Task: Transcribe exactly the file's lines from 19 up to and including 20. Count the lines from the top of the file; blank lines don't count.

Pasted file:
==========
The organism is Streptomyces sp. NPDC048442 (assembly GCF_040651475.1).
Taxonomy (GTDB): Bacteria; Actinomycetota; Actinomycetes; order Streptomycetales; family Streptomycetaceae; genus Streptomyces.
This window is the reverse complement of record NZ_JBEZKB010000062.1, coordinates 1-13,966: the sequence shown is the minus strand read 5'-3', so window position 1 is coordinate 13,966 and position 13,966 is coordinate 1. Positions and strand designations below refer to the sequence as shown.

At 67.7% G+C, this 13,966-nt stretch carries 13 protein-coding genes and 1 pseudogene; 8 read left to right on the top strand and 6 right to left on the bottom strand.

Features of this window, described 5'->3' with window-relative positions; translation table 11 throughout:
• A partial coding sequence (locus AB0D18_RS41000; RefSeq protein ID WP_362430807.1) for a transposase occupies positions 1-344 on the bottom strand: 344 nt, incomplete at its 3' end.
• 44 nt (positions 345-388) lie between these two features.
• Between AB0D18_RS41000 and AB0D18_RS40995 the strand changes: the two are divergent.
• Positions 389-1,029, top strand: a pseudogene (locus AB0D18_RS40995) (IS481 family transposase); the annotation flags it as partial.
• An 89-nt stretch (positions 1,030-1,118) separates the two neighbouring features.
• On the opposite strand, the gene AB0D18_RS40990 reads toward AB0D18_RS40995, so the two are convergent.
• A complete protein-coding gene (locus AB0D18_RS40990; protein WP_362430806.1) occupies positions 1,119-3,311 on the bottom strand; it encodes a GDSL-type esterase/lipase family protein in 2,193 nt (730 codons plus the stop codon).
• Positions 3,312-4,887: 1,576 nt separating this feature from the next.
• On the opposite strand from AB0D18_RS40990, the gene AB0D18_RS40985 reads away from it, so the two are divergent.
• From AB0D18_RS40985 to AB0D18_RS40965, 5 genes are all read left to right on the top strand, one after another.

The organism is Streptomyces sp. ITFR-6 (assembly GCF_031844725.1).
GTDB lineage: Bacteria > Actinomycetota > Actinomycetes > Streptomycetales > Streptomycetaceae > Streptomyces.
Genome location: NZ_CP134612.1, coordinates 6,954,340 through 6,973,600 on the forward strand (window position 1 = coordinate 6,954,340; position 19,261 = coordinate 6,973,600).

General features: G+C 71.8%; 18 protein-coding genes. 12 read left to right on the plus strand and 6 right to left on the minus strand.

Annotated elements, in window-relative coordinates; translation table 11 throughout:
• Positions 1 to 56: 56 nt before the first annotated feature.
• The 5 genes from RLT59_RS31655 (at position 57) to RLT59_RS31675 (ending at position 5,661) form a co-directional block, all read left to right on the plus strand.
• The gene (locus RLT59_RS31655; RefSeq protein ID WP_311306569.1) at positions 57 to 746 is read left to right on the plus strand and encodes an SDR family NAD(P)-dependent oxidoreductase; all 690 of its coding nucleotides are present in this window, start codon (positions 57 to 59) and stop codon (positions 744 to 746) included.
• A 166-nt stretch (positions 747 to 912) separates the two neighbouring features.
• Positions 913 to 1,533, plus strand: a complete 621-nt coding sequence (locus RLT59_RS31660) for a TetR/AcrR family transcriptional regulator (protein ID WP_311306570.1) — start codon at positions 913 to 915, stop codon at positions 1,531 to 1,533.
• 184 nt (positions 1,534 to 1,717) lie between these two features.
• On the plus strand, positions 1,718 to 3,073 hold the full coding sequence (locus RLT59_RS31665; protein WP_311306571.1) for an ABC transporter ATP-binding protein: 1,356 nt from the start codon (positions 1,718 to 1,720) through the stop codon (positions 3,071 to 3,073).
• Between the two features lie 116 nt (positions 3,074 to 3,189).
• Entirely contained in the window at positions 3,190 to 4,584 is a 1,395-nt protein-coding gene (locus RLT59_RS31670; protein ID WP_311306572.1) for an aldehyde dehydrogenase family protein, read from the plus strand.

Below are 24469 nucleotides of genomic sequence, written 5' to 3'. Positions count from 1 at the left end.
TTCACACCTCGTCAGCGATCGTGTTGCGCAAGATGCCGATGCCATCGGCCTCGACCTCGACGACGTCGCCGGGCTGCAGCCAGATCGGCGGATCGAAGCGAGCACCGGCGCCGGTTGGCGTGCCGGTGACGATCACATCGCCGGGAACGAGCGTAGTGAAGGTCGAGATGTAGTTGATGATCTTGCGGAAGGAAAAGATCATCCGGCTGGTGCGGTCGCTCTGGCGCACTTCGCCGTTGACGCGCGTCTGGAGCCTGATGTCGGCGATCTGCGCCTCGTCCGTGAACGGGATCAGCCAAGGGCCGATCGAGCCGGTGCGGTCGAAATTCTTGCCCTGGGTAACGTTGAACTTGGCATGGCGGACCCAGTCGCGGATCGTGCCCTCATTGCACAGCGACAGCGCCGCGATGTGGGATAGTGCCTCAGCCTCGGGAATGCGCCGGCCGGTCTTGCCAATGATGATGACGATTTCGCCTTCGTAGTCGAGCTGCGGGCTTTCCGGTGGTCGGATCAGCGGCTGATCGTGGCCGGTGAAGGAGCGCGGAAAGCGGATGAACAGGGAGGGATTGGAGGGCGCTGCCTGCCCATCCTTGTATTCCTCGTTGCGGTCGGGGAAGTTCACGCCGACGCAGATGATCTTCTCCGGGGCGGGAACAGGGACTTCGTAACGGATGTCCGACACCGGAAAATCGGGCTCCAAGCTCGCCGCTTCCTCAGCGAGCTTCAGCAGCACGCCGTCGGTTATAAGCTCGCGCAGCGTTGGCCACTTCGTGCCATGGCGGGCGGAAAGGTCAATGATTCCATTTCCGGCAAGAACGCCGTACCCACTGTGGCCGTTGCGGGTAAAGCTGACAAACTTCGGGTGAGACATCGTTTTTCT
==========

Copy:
General features: G+C 71.8%; 18 protein-coding genes. 12 read left to right on the plus strand and 6 right to left on the minus strand.

Annotated elements, in window-relative coordinates; translation table 11 throughout: